Singapore’s high-density public housing estates, its relatively uniform urban morphology and infrastructural designs; as well as its tropical-equatorial location, all provide a unique stage for studying public perceptions about changing/changed city soundscapes. Like cities everywhere, Singapore’s urban soundscapes have been molded by its distinct socio-economic, cultural, ecological and techno-political circumstances. Sonic injustices (or the pernicious effects of ‘noise’) have been partially addressed through Singapore’s efficient, seemingly apolitical, technocratic-regulatory approaches. However, with the city’s ongoing drive to expand in height and breadth, new socio-technical questions about soundscapes have arisen. This presentation sets out to explore the socio-politics of various ‘states of sound’ through the responses of residents, pedestrians and workers in and around a massive construction site in North-Western Singapore.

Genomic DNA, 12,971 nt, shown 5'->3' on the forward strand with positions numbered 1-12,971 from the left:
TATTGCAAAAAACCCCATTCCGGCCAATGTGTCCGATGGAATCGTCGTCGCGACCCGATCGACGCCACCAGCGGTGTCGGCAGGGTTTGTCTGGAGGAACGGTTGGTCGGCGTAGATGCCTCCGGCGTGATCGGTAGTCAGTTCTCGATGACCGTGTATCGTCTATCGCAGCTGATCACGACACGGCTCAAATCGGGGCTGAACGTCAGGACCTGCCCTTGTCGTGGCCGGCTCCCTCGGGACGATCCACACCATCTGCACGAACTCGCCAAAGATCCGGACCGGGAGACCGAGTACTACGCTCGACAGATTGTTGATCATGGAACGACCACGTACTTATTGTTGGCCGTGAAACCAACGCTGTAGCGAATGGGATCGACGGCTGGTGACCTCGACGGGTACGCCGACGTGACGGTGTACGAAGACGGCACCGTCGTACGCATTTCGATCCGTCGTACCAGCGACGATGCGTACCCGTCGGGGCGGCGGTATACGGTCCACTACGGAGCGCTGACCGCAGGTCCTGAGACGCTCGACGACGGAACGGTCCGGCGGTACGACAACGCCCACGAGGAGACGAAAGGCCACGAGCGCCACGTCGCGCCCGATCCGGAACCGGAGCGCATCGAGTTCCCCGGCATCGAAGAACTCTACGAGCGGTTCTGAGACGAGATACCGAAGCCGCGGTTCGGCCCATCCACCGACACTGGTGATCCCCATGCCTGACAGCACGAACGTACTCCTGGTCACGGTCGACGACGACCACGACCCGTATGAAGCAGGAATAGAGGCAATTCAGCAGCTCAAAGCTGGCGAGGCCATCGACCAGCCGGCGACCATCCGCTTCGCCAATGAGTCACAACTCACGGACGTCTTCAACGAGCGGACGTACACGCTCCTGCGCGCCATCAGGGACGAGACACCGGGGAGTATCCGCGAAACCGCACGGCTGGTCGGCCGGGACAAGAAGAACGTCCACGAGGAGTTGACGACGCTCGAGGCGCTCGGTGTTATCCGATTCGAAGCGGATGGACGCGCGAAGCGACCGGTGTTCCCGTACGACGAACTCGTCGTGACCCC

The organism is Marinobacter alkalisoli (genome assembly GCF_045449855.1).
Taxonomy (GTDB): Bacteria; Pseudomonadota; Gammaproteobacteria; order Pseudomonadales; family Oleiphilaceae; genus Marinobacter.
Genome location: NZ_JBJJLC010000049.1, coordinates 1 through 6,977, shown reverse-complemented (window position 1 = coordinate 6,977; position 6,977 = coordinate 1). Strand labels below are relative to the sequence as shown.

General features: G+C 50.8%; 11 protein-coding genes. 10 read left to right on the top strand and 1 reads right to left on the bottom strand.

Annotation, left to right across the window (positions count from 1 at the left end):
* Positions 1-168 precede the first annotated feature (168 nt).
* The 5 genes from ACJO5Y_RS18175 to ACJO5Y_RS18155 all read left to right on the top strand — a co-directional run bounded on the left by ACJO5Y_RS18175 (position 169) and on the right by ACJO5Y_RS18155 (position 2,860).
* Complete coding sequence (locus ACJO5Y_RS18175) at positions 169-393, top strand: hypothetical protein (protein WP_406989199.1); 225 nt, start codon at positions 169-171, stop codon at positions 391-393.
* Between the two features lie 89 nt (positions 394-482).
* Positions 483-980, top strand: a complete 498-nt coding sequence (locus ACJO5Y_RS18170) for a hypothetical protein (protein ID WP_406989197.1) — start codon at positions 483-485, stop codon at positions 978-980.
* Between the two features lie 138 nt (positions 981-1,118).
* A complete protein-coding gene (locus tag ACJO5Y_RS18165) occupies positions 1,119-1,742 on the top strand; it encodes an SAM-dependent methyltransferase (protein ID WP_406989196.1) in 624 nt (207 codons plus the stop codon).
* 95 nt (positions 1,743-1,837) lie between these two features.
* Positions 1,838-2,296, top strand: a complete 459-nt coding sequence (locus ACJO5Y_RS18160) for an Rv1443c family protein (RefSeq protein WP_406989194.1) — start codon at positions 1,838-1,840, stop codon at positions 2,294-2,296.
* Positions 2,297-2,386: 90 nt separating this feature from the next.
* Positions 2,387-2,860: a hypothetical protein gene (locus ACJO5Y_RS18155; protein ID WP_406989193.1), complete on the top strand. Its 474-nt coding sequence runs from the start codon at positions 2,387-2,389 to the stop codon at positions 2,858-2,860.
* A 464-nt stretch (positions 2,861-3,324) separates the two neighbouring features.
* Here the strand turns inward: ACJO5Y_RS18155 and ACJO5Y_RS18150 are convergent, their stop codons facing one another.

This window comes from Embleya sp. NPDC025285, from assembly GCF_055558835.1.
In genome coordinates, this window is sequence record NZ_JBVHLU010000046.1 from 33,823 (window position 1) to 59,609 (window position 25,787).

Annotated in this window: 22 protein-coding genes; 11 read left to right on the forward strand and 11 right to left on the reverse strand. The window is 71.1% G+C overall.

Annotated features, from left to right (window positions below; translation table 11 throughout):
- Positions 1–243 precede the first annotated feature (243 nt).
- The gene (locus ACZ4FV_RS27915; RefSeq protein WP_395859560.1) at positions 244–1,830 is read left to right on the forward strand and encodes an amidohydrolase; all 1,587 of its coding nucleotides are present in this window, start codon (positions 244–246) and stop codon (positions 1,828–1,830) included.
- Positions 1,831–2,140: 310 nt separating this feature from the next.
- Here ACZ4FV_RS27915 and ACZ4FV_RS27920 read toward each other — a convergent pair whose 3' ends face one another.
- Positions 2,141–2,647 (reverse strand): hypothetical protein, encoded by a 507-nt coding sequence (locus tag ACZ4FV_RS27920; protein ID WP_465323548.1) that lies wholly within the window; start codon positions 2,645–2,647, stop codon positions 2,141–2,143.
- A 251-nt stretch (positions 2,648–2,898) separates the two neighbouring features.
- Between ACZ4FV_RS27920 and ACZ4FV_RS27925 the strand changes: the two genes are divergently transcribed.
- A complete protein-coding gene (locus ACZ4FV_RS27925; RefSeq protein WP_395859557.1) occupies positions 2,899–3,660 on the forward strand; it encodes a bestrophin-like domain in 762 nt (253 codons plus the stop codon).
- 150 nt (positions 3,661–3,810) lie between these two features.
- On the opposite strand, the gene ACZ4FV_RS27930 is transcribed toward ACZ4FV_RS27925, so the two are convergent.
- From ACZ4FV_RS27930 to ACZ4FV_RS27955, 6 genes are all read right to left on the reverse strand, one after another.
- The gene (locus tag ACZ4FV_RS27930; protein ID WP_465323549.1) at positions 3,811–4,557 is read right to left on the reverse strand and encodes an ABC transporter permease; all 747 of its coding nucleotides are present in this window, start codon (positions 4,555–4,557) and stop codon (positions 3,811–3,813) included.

David Sadoway is trained as an urban planner and resource and environmental manager. He has a PhD from the Department of Urban Planning and Design at the University of Hong Kong. He worked in Asia for 15 years before joining Kwantlen Polytechnic University’s Department of Geography and The Environment. He instructs: qualitative research, regional geography, energy geography and urban geography. His research involves urban noise pollution and livability; smart citizenship; and contested urban futures. David has served as a research fellow at Nanyang Technological University (Singapore); and a post-doc at Concordia University (Montréal), where he studied the politics of urban infrastructure in India. Dr Sadoway has worked in the UN, government, non-profit sector; and with planning consultants in Toronto and Vancouver.
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Sonic States in Singapore. Public Housing Near The Gali Batu Construction Site (N.W. Singapore) – David Sadoway & L2NICCFP1-2013-1 Prof. Zhao Zhiye Team.